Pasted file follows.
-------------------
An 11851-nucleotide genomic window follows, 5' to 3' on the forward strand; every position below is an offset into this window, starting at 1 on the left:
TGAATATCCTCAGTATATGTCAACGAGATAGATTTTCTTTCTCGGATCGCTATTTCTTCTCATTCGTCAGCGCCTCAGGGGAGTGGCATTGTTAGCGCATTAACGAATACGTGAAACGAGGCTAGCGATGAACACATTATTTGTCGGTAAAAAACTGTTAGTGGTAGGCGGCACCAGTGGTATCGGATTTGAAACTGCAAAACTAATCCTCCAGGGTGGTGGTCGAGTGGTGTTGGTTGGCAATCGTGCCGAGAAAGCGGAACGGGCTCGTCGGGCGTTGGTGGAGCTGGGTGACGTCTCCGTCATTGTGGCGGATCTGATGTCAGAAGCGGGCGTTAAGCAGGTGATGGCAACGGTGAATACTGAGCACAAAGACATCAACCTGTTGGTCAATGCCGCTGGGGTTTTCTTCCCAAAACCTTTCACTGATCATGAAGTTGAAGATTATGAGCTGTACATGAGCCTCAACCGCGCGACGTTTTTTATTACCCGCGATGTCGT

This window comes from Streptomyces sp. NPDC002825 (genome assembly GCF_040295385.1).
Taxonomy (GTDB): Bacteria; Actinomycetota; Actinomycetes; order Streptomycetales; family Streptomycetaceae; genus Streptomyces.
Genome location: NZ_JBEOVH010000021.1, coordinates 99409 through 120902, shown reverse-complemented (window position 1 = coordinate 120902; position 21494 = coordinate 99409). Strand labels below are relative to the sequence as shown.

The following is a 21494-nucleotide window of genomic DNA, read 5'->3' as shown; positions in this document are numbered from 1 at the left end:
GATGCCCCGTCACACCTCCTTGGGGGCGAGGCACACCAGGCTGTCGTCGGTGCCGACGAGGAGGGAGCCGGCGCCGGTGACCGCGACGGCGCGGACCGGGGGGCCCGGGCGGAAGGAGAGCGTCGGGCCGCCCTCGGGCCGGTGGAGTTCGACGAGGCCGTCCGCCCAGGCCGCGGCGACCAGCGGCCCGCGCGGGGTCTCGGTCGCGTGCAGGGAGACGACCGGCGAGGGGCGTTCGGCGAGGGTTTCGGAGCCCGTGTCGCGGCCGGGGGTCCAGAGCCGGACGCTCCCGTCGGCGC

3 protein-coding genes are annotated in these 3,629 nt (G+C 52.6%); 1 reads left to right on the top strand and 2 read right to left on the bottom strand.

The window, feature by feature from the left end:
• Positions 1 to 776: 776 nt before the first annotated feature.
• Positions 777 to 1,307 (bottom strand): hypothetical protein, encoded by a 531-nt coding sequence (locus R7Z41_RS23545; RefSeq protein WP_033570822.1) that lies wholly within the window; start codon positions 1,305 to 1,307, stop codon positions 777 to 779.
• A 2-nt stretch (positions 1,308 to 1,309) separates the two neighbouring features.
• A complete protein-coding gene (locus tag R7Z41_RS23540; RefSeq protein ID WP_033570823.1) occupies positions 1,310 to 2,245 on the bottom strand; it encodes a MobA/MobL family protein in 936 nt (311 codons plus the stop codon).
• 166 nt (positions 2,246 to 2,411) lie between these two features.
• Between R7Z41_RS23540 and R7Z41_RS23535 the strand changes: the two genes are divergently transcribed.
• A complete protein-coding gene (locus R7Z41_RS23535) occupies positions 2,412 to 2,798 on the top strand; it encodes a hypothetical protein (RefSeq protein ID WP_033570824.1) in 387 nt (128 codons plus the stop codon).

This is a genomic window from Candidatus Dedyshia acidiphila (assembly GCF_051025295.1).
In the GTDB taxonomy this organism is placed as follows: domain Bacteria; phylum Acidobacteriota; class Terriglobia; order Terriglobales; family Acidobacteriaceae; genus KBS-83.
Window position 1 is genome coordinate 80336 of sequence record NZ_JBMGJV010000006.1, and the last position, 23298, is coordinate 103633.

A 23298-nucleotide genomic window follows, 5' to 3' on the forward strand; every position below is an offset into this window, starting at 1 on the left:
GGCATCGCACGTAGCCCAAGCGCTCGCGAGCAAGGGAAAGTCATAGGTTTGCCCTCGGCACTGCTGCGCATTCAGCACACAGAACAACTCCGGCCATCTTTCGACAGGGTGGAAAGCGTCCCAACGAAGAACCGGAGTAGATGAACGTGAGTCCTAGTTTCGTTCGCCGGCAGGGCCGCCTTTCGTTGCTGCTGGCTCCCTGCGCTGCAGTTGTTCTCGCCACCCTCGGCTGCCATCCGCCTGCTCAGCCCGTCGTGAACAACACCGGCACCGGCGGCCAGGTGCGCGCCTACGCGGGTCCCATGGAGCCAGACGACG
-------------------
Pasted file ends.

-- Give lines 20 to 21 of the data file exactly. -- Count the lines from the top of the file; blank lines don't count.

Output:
A 23298-nucleotide genomic window follows, 5' to 3' on the forward strand; every position below is an offset into this window, starting at 1 on the left:
GGCATCGCACGTAGCCCAAGCGCTCGCGAGCAAGGGAAAGTCATAGGTTTGCCCTCGGCACTGCTGCGCATTCAGCACACAGAACAACTCCGGCCATCTTTCGACAGGGTGGAAAGCGTCCCAACGAAGAACCGGAGTAGATGAACGTGAGTCCTAGTTTCGTTCGCCGGCAGGGCCGCCTTTCGTTGCTGCTGGCTCCCTGCGCTGCAGTTGTTCTCGCCACCCTCGGCTGCCATCCGCCTGCTCAGCCCGTCGTGAACAACACCGGCACCGGCGGCCAGGTGCGCGCCTACGCGGGTCCCATGGAGCCAGACGACG